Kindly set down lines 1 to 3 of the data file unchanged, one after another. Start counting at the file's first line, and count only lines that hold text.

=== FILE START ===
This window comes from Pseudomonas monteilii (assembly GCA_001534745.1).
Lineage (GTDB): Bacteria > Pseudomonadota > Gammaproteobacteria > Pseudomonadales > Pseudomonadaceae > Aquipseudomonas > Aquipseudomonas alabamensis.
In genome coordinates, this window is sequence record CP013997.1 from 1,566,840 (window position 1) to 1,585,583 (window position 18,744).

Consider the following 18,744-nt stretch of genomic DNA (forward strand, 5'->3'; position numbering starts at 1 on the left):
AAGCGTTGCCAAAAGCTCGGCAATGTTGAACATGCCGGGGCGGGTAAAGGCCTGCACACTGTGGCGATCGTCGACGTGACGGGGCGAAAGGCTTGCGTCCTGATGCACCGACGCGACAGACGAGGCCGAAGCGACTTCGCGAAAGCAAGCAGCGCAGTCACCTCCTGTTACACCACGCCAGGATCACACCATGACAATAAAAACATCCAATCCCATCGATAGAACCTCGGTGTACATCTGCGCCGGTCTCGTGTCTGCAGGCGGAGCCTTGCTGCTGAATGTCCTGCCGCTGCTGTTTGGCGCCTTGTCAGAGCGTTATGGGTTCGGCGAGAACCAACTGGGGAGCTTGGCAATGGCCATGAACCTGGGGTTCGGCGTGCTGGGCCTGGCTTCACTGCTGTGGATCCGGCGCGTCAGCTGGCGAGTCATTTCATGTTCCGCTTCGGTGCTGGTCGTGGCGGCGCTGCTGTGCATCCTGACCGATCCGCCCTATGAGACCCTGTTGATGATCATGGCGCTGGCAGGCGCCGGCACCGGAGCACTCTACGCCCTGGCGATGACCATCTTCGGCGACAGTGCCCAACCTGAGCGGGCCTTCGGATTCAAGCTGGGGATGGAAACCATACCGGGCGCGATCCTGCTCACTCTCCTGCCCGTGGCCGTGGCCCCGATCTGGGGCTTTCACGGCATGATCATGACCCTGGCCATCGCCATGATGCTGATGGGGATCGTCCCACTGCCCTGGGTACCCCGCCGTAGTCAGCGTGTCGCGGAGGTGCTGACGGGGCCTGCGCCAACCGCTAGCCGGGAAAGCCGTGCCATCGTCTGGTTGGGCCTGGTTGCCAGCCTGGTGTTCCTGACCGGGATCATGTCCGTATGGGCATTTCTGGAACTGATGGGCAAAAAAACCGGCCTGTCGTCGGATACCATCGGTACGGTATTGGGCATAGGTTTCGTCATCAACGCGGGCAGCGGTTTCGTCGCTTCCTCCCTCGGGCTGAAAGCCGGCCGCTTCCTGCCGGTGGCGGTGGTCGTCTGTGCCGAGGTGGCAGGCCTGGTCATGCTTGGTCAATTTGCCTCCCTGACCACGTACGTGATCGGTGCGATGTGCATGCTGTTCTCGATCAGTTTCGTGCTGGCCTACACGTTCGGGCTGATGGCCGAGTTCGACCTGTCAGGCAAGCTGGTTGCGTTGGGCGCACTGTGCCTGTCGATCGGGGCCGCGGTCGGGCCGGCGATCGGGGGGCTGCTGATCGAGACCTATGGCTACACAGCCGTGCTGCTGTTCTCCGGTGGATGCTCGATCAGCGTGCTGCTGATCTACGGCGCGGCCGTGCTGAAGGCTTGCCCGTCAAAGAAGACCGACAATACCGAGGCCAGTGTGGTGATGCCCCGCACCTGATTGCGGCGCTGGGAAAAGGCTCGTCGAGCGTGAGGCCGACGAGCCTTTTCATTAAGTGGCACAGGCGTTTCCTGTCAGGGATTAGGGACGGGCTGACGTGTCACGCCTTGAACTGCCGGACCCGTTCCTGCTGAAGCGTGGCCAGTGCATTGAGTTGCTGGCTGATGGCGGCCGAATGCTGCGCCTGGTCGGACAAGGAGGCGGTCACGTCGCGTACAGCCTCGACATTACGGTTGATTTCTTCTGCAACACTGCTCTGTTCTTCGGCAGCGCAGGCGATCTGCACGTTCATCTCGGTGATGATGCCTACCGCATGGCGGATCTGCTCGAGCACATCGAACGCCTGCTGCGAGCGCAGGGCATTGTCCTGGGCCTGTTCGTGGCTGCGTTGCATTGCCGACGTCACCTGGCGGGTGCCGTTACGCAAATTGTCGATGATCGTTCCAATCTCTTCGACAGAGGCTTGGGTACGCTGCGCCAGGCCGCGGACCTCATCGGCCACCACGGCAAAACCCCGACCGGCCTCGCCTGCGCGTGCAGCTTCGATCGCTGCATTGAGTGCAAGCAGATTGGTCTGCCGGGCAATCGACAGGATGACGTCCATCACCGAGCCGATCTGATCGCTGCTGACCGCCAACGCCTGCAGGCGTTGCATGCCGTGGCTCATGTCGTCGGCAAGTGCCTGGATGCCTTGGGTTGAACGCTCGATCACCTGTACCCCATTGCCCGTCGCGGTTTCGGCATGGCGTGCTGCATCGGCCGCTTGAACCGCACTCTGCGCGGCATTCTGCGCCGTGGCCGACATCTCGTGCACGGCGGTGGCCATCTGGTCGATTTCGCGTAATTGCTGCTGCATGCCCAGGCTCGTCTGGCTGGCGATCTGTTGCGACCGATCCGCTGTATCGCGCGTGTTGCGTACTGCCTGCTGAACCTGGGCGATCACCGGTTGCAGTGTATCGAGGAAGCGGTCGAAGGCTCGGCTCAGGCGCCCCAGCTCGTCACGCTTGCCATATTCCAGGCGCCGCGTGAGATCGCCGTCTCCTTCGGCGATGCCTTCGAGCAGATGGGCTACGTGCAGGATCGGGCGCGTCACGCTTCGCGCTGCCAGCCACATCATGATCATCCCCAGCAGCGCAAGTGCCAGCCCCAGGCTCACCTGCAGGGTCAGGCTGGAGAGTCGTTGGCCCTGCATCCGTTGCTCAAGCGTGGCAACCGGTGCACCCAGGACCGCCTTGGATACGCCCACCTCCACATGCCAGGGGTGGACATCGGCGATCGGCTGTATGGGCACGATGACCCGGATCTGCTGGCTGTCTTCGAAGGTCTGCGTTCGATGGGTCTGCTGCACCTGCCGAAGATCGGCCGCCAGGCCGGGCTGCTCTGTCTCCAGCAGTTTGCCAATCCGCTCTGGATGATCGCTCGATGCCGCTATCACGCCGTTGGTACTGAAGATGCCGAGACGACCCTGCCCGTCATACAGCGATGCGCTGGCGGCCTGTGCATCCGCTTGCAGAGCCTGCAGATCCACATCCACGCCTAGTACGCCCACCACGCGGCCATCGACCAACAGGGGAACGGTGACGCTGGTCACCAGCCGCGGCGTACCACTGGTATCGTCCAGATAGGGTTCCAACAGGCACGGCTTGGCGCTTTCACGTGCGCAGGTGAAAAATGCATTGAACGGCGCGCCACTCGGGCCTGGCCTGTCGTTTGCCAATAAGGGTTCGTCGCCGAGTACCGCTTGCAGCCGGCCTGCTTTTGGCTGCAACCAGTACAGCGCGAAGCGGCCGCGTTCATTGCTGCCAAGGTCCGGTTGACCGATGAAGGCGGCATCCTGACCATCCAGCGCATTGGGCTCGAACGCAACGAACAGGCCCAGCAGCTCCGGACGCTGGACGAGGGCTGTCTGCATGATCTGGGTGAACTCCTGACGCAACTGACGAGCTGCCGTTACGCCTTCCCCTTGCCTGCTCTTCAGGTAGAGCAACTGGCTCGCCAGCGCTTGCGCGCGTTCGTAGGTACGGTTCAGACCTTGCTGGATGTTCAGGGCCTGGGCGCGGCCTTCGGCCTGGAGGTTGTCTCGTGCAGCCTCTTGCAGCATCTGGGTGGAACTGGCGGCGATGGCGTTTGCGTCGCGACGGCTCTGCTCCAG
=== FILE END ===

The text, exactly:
This window comes from Pseudomonas monteilii (assembly GCA_001534745.1).
Lineage (GTDB): Bacteria > Pseudomonadota > Gammaproteobacteria > Pseudomonadales > Pseudomonadaceae > Aquipseudomonas > Aquipseudomonas alabamensis.
In genome coordinates, this window is sequence record CP013997.1 from 1,566,840 (window position 1) to 1,585,583 (window position 18,744).